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Commuters travel further to work than 10 years ago

Latest Census figures show increasing distances travelled to work

The latest 2011 Census figures show the average distance travelled by commuters to work has increased in all English regions and Wales. Commuters resident in the Midlands and the South West had the largest increase in average distance travelled to work at 2.2km further than in 2001, while residents in the East of England travelled the furthest to work on average, at 17.3km. Commuters in only four regions travelled, on average, further than 16km to work in 2011. These were the East of England, Wales, South East and North East.

Chart: Average distance travelled to work by residents of English regions and Wales in 2001 and 2011

Chart: Average distance travelled to work by residents of English regions and Wales in 2001 and 2011

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The decline of the regular commute

Despite the average distance travelled to work increasing, a smaller proportion of workers made a regular commute in 2011, at 81% of workers, than they did 10 years ago (86%). This was caused by the fact that the number of people who worked from home increased by a quarter and the number of people who either had no fixed place of work, worked outside the UK or on offshore installations more than doubled, to 2.2 million, over the decade (95% of these 2.2 million had no fixed place of work).

The census does not directly identify the reasons for the increase in the numbers of commuters who do not have a fixed place of work.  It does show that those with no fixed workplace or working abroad were more likely to be male, more likely to work in the construction industry or a skilled trade occupation, and more likely to be part-time workers.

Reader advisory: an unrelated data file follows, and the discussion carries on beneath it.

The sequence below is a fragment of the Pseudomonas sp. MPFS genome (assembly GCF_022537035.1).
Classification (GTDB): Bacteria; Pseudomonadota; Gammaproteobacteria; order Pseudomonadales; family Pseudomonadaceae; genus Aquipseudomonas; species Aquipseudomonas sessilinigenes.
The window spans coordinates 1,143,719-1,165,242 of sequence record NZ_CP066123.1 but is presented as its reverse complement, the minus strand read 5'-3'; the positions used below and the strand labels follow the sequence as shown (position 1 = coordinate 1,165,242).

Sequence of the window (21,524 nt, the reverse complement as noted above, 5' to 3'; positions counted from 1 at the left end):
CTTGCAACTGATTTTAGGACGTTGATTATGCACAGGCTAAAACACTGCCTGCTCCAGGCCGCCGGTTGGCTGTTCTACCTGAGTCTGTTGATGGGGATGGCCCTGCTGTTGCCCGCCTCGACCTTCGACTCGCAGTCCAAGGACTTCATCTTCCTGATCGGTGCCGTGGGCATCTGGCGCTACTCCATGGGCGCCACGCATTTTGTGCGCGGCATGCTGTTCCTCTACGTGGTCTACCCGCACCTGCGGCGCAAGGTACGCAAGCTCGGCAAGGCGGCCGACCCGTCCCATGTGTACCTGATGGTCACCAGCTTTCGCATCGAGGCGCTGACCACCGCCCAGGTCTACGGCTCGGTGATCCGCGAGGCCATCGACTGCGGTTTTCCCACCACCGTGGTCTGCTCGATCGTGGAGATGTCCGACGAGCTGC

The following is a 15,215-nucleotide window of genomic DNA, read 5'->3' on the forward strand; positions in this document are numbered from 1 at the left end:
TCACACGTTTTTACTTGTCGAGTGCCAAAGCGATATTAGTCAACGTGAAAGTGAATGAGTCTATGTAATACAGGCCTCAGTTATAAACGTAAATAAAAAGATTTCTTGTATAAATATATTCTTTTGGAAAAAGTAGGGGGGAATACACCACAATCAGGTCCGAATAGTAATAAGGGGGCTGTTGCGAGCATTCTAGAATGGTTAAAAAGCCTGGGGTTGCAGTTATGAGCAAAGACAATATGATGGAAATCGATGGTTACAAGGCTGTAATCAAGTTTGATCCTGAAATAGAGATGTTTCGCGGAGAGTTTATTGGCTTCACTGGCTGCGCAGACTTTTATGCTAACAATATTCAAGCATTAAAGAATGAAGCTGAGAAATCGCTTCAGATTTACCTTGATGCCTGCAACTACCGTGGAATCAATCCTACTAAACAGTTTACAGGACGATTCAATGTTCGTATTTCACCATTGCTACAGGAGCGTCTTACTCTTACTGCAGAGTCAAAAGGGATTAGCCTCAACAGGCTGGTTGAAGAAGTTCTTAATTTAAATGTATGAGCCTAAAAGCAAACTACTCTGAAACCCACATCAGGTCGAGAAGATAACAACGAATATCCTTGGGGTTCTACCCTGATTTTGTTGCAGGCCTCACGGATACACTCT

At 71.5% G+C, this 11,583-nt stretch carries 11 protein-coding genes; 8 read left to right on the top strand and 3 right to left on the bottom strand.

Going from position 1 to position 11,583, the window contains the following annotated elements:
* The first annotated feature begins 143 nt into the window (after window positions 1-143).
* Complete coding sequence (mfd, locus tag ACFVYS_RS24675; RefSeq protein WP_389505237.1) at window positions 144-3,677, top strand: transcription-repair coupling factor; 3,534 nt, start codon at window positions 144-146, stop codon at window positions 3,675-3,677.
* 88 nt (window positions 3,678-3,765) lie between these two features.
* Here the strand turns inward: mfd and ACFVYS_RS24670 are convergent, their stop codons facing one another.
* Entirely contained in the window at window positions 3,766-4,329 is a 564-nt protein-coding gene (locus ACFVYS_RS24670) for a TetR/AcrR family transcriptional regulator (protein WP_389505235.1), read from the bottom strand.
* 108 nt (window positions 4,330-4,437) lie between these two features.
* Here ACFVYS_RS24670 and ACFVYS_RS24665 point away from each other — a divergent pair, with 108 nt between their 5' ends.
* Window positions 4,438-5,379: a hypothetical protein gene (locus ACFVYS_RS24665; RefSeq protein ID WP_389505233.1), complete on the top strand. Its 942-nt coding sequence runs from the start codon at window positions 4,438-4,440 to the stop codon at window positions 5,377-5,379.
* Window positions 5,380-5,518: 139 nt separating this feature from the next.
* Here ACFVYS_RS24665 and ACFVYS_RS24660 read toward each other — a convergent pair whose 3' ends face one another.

The map shows the percentage of working residents with no fixed workplace or working outside the UK in 2011 for local authorities in England and Wales. The local authorities with the highest percentage of residents in this category in 2011 were Newham (16.3%), Waltham Forest (15.3%) and Brent (14.6%), all of which are in London. The local authorities with the lowest shares were Copeland (5.4%), Cambridge (5.8%) and Carlisle (6.0%).

Map 1: Percentage of workers in the ‘other’ distance category

England and Wales, local authorities, 2011

Map 1: Percentage of workers in the ‘other’ distance category, England and Wales, local authorities, 2011

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Where can I find out more about distance travelled to work statistics?

These statistics were analysed using the results of the 2011 Census. For more information about cycling to work figures, read the full article. If you have any comments or suggestions, we’d like to hear them! Please email us at: better.info@ons.gsi.gov.uk

Categories: Travel and Transport, Roads, Public Transport, Transport in London, Usage of Public Transport, Other Modes of Transport, Labour Market, People in Work, Hours of Work
Content from the Office for National Statistics.
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